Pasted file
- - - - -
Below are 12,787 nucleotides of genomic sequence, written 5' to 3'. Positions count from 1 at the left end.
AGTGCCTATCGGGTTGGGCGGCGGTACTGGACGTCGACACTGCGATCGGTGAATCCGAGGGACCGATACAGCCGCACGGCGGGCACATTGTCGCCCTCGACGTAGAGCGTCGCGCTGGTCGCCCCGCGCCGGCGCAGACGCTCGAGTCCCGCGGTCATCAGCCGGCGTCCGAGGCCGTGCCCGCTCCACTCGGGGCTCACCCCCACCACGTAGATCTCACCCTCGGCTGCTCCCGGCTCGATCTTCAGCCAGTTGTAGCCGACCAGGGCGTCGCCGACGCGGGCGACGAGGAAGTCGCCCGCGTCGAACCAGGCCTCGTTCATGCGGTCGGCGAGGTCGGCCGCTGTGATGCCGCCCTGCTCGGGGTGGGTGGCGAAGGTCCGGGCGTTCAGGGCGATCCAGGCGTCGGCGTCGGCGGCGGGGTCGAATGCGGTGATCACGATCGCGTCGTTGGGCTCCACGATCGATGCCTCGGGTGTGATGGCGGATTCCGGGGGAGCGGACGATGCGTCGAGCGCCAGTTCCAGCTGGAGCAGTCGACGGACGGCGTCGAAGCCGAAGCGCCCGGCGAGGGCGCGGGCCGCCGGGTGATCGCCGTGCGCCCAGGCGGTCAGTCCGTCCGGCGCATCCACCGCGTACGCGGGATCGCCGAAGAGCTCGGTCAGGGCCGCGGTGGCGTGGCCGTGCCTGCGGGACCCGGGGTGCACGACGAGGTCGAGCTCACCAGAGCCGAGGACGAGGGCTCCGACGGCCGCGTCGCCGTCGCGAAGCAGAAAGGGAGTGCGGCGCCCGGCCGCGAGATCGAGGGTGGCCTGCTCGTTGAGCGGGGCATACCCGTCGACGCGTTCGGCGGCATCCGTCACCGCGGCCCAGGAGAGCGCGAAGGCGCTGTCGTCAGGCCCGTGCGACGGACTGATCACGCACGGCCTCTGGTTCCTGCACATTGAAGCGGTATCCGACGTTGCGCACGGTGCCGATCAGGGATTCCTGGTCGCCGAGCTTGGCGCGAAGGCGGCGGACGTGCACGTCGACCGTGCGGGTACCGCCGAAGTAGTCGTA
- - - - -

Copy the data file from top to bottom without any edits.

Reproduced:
Below are 12,787 nucleotides of genomic sequence, written 5' to 3'. Positions count from 1 at the left end.
AGTGCCTATCGGGTTGGGCGGCGGTACTGGACGTCGACACTGCGATCGGTGAATCCGAGGGACCGATACAGCCGCACGGCGGGCACATTGTCGCCCTCGACGTAGAGCGTCGCGCTGGTCGCCCCGCGCCGGCGCAGACGCTCGAGTCCCGCGGTCATCAGCCGGCGTCCGAGGCCGTGCCCGCTCCACTCGGGGCTCACCCCCACCACGTAGATCTCACCCTCGGCTGCTCCCGGCTCGATCTTCAGCCAGTTGTAGCCGACCAGGGCGTCGCCGACGCGGGCGACGAGGAAGTCGCCCGCGTCGAACCAGGCCTCGTTCATGCGGTCGGCGAGGTCGGCCGCTGTGATGCCGCCCTGCTCGGGGTGGGTGGCGAAGGTCCGGGCGTTCAGGGCGATCCAGGCGTCGGCGTCGGCGGCGGGGTCGAATGCGGTGATCACGATCGCGTCGTTGGGCTCCACGATCGATGCCTCGGGTGTGATGGCGGATTCCGGGGGAGCGGACGATGCGTCGAGCGCCAGTTCCAGCTGGAGCAGTCGACGGACGGCGTCGAAGCCGAAGCGCCCGGCGAGGGCGCGGGCCGCCGGGTGATCGCCGTGCGCCCAGGCGGTCAGTCCGTCCGGCGCATCCACCGCGTACGCGGGATCGCCGAAGAGCTCGGTCAGGGCCGCGGTGGCGTGGCCGTGCCTGCGGGACCCGGGGTGCACGACGAGGTCGAGCTCACCAGAGCCGAGGACGAGGGCTCCGACGGCCGCGTCGCCGTCGCGAAGCAGAAAGGGAGTGCGGCGCCCGGCCGCGAGATCGAGGGTGGCCTGCTCGTTGAGCGGGGCATACCCGTCGACGCGTTCGGCGGCATCCGTCACCGCGGCCCAGGAGAGCGCGAAGGCGCTGTCGTCAGGCCCGTGCGACGGACTGATCACGCACGGCCTCTGGTTCCTGCACATTGAAGCGGTATCCGACGTTGCGCACGGTGCCGATCAGGGATTCCTGGTCGCCGAGCTTGGCGCGAAGGCGGCGGACGTGCACGTCGACCGTGCGGGTACCGCCGAAGTAGTCGTA